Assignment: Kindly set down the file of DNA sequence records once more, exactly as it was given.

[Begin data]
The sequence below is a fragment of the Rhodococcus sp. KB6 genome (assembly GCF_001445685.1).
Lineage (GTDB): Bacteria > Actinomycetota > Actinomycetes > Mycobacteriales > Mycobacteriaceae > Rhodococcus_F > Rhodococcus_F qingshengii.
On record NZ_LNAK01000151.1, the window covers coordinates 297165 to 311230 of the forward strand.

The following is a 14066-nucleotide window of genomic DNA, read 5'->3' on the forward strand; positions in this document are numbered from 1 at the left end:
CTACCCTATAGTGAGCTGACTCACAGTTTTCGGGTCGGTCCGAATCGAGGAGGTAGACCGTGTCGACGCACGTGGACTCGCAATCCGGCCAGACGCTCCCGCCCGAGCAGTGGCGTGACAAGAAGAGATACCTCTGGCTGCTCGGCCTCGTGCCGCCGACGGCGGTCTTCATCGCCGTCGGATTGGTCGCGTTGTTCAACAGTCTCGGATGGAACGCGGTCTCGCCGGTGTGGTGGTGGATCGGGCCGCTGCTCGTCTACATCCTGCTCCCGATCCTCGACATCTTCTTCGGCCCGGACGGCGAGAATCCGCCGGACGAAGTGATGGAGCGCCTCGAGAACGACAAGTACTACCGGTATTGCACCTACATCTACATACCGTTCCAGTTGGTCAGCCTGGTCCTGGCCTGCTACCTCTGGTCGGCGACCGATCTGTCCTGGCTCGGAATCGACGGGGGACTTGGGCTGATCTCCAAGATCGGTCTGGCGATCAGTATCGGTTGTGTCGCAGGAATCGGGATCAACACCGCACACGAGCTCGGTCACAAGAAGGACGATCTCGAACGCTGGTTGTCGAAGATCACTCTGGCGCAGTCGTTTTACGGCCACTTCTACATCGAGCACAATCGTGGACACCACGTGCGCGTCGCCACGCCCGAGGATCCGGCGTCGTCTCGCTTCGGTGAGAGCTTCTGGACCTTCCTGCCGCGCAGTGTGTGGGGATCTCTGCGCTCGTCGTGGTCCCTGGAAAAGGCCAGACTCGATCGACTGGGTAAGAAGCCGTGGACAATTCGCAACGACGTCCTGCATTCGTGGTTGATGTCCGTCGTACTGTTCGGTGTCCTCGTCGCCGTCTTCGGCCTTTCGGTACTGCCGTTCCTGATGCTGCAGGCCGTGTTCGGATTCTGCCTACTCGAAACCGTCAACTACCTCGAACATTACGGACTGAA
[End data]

The sequence below is a fragment of the Rhodococcus sp. KB6 genome (assembly GCF_001445685.1).
Lineage (GTDB): Bacteria > Actinomycetota > Actinomycetes > Mycobacteriales > Mycobacteriaceae > Rhodococcus_F > Rhodococcus_F qingshengii.
On record NZ_LNAK01000151.1, the window covers coordinates 297165 to 311230 of the forward strand.

The following is a 14066-nucleotide window of genomic DNA, read 5'->3' on the forward strand; positions in this document are numbered from 1 at the left end:
CTACCCTATAGTGAGCTGACTCACAGTTTTCGGGTCGGTCCGAATCGAGGAGGTAGACCGTGTCGACGCACGTGGACTCGCAATCCGGCCAGACGCTCCCGCCCGAGCAGTGGCGTGACAAGAAGAGATACCTCTGGCTGCTCGGCCTCGTGCCGCCGACGGCGGTCTTCATCGCCGTCGGATTGGTCGCGTTGTTCAACAGTCTCGGATGGAACGCGGTCTCGCCGGTGTGGTGGTGGATCGGGCCGCTGCTCGTCTACATCCTGCTCCCGATCCTCGACATCTTCTTCGGCCCGGACGGCGAGAATCCGCCGGACGAAGTGATGGAGCGCCTCGAGAACGACAAGTACTACCGGTATTGCACCTACATCTACATACCGTTCCAGTTGGTCAGCCTGGTCCTGGCCTGCTACCTCTGGTCGGCGACCGATCTGTCCTGGCTCGGAATCGACGGGGGACTTGGGCTGATCTCCAAGATCGGTCTGGCGATCAGTATCGGTTGTGTCGCAGGAATCGGGATCAACACCGCACACGAGCTCGGTCACAAGAAGGACGATCTCGAACGCTGGTTGTCGAAGATCACTCTGGCGCAGTCGTTTTACGGCCACTTCTACATCGAGCACAATCGTGGACACCACGTGCGCGTCGCCACGCCCGAGGATCCGGCGTCGTCTCGCTTCGGTGAGAGCTTCTGGACCTTCCTGCCGCGCAGTGTGTGGGGATCTCTGCGCTCGTCGTGGTCCCTGGAAAAGGCCAGACTCGATCGACTGGGTAAGAAGCCGTGGACAATTCGCAACGACGTCCTGCATTCGTGGTTGATGTCCGTCGTACTGTTCGGTGTCCTCGTCGCCGTCTTCGGCCTTTCGGTACTGCCGTTCCTGATGCTGCAGGCCGTGTTCGGATTCTGCCTACTCGAAACCGTCAACTACCTCGAACATTACGGACTGAA